By Edogawa Rampo
Gathered during this chilling quantity are the various well-known eastern secret author Edowaga Rampo?s top stories—bizarre and blood-curdling expeditions into the wonderful, the perverse, and the unusual, in a wonderful homage to Rampo's literary "mentor," Edgar Allan Poe.
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Additional info for Japanese Tales of Mystery & Imagination (Tuttle Classics)
Even her husband's popularity as a diplomat was overshadowed by hers as an authoress. Daily she was overwhelmed with letters from readers praising her works. In fact, this very morning, as soon as she sat down before her desk, she immediately proceeded to glance through the numerous letters which the morning mail had brought. Without exception, in content they all followed the same pattern, but prompted by her deep feminine sense of consideration, she always read through each piece of correspondence addressed to her, whether monotonous or interesting.
But, then, the fact that the amount was exceptionally large—much too large for a student like Saito to possess—might give the lie to such a statement. The only alternative left for Saito would be to tell the truth—the whole truth. This would lead, by clever cross-examination on the part of the prosecutor, to the revelation that Saito had also told Fukiya where the old lady had hidden her money. "Only two days preceding the day of the crime," Fukiya could even hear Saito telling the court, "my friend Fukiya conversed with the victim in the very room in which she was murdered.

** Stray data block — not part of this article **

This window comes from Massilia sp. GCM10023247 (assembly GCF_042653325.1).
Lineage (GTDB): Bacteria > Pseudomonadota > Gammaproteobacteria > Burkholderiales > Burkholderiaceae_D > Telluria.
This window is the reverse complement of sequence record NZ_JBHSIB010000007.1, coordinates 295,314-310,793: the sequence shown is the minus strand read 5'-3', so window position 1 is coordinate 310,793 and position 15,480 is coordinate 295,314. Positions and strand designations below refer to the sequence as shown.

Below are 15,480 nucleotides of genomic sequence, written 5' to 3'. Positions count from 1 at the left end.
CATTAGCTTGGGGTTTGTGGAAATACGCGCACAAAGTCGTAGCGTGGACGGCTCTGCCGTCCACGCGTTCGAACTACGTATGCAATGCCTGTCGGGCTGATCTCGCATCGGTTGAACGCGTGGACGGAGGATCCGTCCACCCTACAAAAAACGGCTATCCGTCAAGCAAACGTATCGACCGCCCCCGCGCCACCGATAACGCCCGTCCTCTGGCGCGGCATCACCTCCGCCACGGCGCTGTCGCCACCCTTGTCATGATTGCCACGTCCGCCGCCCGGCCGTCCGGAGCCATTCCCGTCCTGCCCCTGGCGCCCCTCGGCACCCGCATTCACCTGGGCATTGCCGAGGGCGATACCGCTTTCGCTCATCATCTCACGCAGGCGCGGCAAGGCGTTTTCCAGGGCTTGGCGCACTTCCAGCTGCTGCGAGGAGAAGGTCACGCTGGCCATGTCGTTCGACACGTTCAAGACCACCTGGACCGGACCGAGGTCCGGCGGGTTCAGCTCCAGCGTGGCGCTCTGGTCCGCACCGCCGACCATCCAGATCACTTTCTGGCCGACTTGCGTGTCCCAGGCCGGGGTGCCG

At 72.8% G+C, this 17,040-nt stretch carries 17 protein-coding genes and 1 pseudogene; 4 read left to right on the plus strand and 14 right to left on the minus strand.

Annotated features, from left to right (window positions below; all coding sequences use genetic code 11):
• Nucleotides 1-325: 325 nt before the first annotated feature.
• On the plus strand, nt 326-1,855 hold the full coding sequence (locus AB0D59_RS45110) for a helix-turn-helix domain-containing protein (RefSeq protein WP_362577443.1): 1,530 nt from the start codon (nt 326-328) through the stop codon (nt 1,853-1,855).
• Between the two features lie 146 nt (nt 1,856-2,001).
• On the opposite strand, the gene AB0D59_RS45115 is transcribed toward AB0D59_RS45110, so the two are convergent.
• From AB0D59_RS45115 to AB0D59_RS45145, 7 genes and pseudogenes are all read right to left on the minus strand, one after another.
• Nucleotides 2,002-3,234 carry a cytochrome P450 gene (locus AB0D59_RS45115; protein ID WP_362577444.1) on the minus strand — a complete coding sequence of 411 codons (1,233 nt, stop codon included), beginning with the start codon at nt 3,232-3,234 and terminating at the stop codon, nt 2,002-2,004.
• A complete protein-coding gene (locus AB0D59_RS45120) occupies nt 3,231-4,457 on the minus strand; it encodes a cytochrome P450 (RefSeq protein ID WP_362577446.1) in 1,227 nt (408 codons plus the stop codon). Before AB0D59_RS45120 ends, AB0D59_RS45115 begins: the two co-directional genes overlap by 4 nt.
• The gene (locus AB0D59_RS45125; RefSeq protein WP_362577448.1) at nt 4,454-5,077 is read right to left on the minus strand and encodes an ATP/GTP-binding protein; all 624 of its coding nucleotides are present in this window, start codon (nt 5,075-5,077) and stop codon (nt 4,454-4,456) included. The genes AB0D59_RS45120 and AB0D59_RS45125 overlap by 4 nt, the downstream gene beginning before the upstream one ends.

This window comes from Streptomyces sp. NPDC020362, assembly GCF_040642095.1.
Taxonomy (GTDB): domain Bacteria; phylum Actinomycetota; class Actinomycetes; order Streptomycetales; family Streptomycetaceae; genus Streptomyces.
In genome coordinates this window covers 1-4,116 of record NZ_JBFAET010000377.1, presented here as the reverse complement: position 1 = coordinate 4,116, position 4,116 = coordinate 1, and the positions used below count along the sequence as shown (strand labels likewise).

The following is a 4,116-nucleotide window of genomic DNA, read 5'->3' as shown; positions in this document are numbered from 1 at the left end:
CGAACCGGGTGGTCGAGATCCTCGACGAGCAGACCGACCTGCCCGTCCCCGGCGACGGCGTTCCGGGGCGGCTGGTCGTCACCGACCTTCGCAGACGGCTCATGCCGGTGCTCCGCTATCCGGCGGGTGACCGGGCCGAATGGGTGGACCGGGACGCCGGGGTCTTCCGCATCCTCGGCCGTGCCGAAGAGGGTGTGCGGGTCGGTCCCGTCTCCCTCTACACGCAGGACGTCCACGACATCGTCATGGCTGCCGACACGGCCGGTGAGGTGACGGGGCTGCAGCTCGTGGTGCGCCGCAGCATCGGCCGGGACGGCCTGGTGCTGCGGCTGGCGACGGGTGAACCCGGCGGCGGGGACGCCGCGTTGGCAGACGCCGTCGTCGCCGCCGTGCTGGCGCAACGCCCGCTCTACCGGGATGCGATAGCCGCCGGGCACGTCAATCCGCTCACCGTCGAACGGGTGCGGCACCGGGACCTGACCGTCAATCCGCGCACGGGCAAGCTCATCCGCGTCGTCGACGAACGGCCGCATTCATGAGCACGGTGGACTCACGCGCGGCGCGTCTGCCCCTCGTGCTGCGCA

As you probably know, when a person tries to hide money he usually puts it under the floor or in some secret cavity or hole in the wall. But my dear landlady's far more ingenious. Do you remember that dwarf pine-tree that sits in the alcove of the guest room? Well, that's the newest place she's chosen to hide her money—right inside the earth in the pot. Don't you think she's awfully clever? " As the days passed, Saito appeared to have forgotten the conversation, but not Fukiya. Having devoured Saito's every word, he was now determined to take possession of the old woman's money.